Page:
Driver Hiring

Finding the Best Drivers Faster

Managing DOT Driver Applicant & Hiring Processes

It's no surprise - fleets are focused on hiring and retaining good drivers. With sign-on bonuses averaging $7,000, the cost to replace a fully trained driver exceeding $10,000, the risk of productivity losses, and a national driver shortage — fleets need to hire right the first time. Inaccurate and insufficient applicant information wastes time and money. Incomplete files increase the risk of accidents and audits.

Encompass provides:
  • Hiring checklists to ensure you don't miss any company or DOT-required information

  • Tracking of previous employment history requests

  • Online repository of background checks like MVRs, SPHRs, and more

  • Online, customizable DOT application forms

Encompass eliminates the hiring paper shuffle. Applicant data is automatically transferred to the Encompass back office so you can manage the entire process digitally — from conducting background investigations and inquiries to managing your pre-qualification checklist.

Use Encompass to decrease costs by standardizing the hiring process, eliminating redundant tasks, and ensuring your fleet complies with all DOT hiring requirements and paperwork.

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Laptop and phone

Online Driver Applicants & Applications

Use Encompass to automate and streamline your online driver application process.

  • Set up customized driver applicant screening criteria 
  • Create customized driver applications to post on your website and jobsites
  • Capture digital signatures with online consent
  • Store unlimited applications 

Safety Performance History Requests

Stay on top of SPHRs with alerts and notifications of missing or due forms, as well as other required documentation. You can print SPHRs for new and previous employees and document your actions, requests and responses.

Motor vehicle inspection report

Motor Vehicle Reports (MVRs)

Encompass helps you comply with new hire and annual Motor Vehicle Reports (MVRs) by providing alerts and notifications of pending MVRs that must be done. MVRs are searchable and can be uploaded and stored indefinitely. Encompass improves MVR compliance by automating the generation of the required forms for submission and certification.


While some companies will automatically deny incomplete applications, consider discussing them with the driver. If the applicant's responses are adequate, you can allow the driver to update the application. Be sure to document what was updated. With the shortage of drivers, you never want to miss the opportunity to hire a good driver. 

The regulations for required background investigation are found in the Federal Motor Carrier Safety Administration (FMCSA) regulations at §391.23. They require that you:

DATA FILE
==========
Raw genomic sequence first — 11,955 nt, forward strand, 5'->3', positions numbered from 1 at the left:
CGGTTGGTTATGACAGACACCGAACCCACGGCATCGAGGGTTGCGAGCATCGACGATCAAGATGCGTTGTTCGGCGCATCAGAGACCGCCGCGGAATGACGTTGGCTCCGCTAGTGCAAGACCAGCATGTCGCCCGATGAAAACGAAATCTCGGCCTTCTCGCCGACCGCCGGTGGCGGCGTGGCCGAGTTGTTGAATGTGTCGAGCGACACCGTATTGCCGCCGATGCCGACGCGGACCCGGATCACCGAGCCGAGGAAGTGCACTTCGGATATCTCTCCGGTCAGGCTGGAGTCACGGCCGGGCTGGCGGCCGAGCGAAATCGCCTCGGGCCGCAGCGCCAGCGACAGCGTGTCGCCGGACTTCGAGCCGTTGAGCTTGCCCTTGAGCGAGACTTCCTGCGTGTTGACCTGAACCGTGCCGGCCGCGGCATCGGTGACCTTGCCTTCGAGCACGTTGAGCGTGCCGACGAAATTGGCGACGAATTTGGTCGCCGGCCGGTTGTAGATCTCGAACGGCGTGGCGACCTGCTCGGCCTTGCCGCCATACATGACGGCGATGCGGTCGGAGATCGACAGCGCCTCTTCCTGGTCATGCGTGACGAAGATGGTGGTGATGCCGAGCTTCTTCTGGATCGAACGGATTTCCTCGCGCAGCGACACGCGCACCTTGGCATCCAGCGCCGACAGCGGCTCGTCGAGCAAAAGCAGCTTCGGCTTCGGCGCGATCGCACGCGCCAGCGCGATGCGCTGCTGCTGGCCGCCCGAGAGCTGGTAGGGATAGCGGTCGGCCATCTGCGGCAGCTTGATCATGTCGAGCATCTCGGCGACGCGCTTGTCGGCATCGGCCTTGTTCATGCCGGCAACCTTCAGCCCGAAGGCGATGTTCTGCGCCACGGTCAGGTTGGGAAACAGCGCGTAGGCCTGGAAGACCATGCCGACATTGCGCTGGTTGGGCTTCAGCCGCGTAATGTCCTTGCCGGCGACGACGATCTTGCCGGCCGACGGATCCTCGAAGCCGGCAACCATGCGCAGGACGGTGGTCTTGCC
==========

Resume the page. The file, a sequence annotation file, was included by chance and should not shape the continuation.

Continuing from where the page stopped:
• Get a motor vehicle record (MVR) from each state the driver was licensed in over the previous three years, and 
  • Perform a safety performance history (SPH) check with all DOT-regulated employers the applicant has worked at during the previous three years

It’s best practice to identify gaps in employment including periods of unemployment and self-employment. Any gap over 30 days should be investigated. While this is not directly required in the regulations, it’s the kind of activity that can keep you from hiring a driver that you really don’t want to hire. Drivers that are trying to hide a previous employer will:

  • Omit the carrier from the employment history, leaving a gap;
  • Shift employment dates at the surrounding employers to hide the period the driver was employed at the carrier; or 
  • Claim they were self-employed during the time they were at the carrier.

To find out if this is the case, spot and “close” the gaps in the driver’s employment record by:

  • Having the driver provide unemployment records, such as filing records or payment receipts
  • Verifying the dates of employment at all past employers
  • Obtaining tax or business records, or supplier/vendor contacts, if the driver claims they were self-employed or “working for cash."

Regulations require that a driver complete a road test with your company and be issued a certificate of road test (see §391.31) before operating a commercial vehicle for your company. 

There are alternative options to doing the road test:

  • Driver presenting you with a CDL operator’s license 
  • The driver presents you with a road test certificate from a previous or current employer (see §391.33 for more information on acceptable equivalents). 

However, as driving is the highest-risk activity your drivers are involved in and has the highest consequences, it is a best practice to conduct your road tests rather than accept one of the equivalents. 

Build Your Compliance Knowledge

Expand your safety library with free J. J. Keller resources. Over 200 years of collective experience and education — that's the J. J. Keller difference.

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